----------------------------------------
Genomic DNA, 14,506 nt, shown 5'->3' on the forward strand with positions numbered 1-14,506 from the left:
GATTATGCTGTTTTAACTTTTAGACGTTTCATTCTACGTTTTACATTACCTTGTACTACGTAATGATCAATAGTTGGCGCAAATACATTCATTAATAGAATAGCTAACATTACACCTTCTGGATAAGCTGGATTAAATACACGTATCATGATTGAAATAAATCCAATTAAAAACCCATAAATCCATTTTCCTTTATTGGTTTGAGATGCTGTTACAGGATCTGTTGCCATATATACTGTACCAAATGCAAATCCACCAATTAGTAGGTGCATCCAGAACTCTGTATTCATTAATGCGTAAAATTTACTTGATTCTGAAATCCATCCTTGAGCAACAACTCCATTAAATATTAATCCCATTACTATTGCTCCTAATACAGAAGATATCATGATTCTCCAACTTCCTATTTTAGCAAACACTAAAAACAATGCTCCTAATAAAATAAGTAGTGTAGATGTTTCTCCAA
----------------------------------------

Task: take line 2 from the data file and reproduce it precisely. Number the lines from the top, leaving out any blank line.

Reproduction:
GATTATGCTGTTTTAACTTTTAGACGTTTCATTCTACGTTTTACATTACCTTGTACTACGTAATGATCAATAGTTGGCGCAAATACATTCATTAATAGAATAGCTAACATTACACCTTCTGGATAAGCTGGATTAAATACACGTATCATGATTGAAATAAATCCAATTAAAAACCCATAAATCCATTTTCCTTTATTGGTTTGAGATGCTGTTACAGGATCTGTTGCCATATATACTGTACCAAATGCAAATCCACCAATTAGTAGGTGCATCCAGAACTCTGTATTCATTAATGCGTAAAATTTACTTGATTCTGAAATCCATCCTTGAGCAACAACTCCATTAAATATTAATCCCATTACTATTGCTCCTAATACAGAAGATATCATGATTCTCCAACTTCCTATTTTAGCAAACACTAAAAACAATGCTCCTAATAAAATAAGTAGTGTAGATGTTTCTCCAA